Elder law refers to all of the legal issues that have an impact on people as they reach their retirement years and eventually pass on from this life. While many people just assume that retirees have everything in order prior to reaching their senior years, nothing could be further from the truth. Seniors still have many legal matters of great importance to their lives; those concerns are just focused on different things than they dealt with in their younger years. Here are the top three reasons you may need a Charlotte elder law attorney.
What does a Charlotte Elder Law Attorney Do?
An elder law attorney is one that focuses on how various areas of the law impact senior citizens and the loved ones who care for them. Although there are many legal issues that impact seniors, oftentimes more than other citizens, there are three common areas that the elderly and their families need assistance with the most. Those legal issues include Medicaid planning, guardianship, and Social Security/Veteran’s benefits and our Charlotte elder law attorney can help.
Medicaid Planning for Seniors
Our Charlotte elder law attorney is often asked why you need a plan if Medicaid will cover the costs of long-term care when you need it. The Medicaid program was designed to help low-income Americans get health care coverage. The problem is that the Medicaid program’s eligibility standards include limits on both assets and income – and many seniors struggle to meet those asset limits.
Planning ahead is always a wise idea because you never know when you will need Medicaid coverage but there is a pretty good chance you will need benefits in the future. Why? Because the likelihood of needing long-term care at some point is high for most people when they become seniors. Since the average annual cost of long-term nursing care across the nation is more than $80,000, most people will not be able to afford those costs on their own. Neither private health insurance nor Medicare will cover the cost of long-term care. For that reason, Medicaid will likely be your best option, but you need to qualify and that can be tricky.
Guardianship for Seniors
One of the greatest challenges when it comes to incapacity planning is balancing the need to protect your loved one and allowing them to maintain as much independence as possible. If it is a situation where a formal guardianship must be established by the court, seniors will be very concerned about losing their independence entirely. Since guardianships are usually the last resort, remember that it is not appropriate just because your loved one makes a decision with which you do not agree or solely based on a medical diagnosis. Let our Charlotte elder law attorney assist you in working through these incapacity issues.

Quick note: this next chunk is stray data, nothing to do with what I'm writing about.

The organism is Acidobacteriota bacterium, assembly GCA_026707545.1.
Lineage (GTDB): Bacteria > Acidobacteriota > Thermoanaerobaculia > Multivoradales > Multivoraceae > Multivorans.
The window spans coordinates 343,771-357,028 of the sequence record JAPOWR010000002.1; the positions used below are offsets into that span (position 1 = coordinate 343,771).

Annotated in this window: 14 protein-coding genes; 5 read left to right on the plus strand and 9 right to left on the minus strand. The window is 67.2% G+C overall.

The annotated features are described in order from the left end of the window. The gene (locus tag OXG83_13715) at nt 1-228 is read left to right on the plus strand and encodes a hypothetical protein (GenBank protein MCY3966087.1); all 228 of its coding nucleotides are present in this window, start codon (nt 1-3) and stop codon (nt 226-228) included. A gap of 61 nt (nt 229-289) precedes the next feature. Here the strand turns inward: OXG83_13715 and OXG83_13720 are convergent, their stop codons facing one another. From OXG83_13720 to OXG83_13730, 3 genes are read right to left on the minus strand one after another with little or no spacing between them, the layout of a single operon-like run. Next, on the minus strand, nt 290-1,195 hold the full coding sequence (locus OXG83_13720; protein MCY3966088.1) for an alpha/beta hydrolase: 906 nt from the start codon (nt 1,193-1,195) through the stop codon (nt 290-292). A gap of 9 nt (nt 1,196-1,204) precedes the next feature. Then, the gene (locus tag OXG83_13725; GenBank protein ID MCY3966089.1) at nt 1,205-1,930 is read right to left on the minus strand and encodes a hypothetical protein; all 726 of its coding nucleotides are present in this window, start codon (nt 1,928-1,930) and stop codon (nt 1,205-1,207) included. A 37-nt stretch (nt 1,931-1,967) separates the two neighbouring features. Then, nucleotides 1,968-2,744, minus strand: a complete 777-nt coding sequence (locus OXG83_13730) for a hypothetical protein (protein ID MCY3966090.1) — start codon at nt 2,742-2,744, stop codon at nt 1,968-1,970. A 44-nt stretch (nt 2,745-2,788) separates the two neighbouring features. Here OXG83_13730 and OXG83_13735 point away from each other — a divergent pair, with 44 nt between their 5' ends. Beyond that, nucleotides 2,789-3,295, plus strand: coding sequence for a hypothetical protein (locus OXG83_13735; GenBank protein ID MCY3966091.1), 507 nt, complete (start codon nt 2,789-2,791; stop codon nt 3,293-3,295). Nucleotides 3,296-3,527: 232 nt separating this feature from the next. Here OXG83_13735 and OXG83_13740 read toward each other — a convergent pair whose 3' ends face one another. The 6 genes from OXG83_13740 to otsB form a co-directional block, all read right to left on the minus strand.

Veterans Aid and Attendance Benefits
If you are a wartime veteran who has 90 days of active duty, with at least one day of that time during a period of war, you may be eligible for Veterans Aid and Attendance benefits. A surviving spouse who was married at the time of the veteran’s death may also be eligible for these benefits. There are both medical and financial qualifications that determine eligibility. Our Charlotte elder law attorney can explain what you need to know in order to avoid making mistakes with your application.
In order to meet the medical qualifications and be eligible for Veterans Aid and Attendance benefits, you must show that you require the assistance of another individual in performing daily tasks for yourself. That includes eating, dressing, grooming, etc. Eligible veterans or spouses who are blind, nursing home patients with a mental or physical incapacity, and assisted living residents typically qualify for these benefits, as well. Much like other types of government benefits, eligibility for these benefits requires a limited amount of personal financial resources, excluding your house and vehicle.
Join us for a free seminar today! If you have questions regarding elder law or any other estate planning matters, please contact the experienced attorneys at The Potter Law Firm for a consultation. You can contact us either online or by calling us at (704) 944-3245 (Charlotte, NC or Huntersville, NC) or for individuals in Kentucky at (606) 324-5516 (Ashland, KY) or at (859) 372-6655 (Florence, KY).
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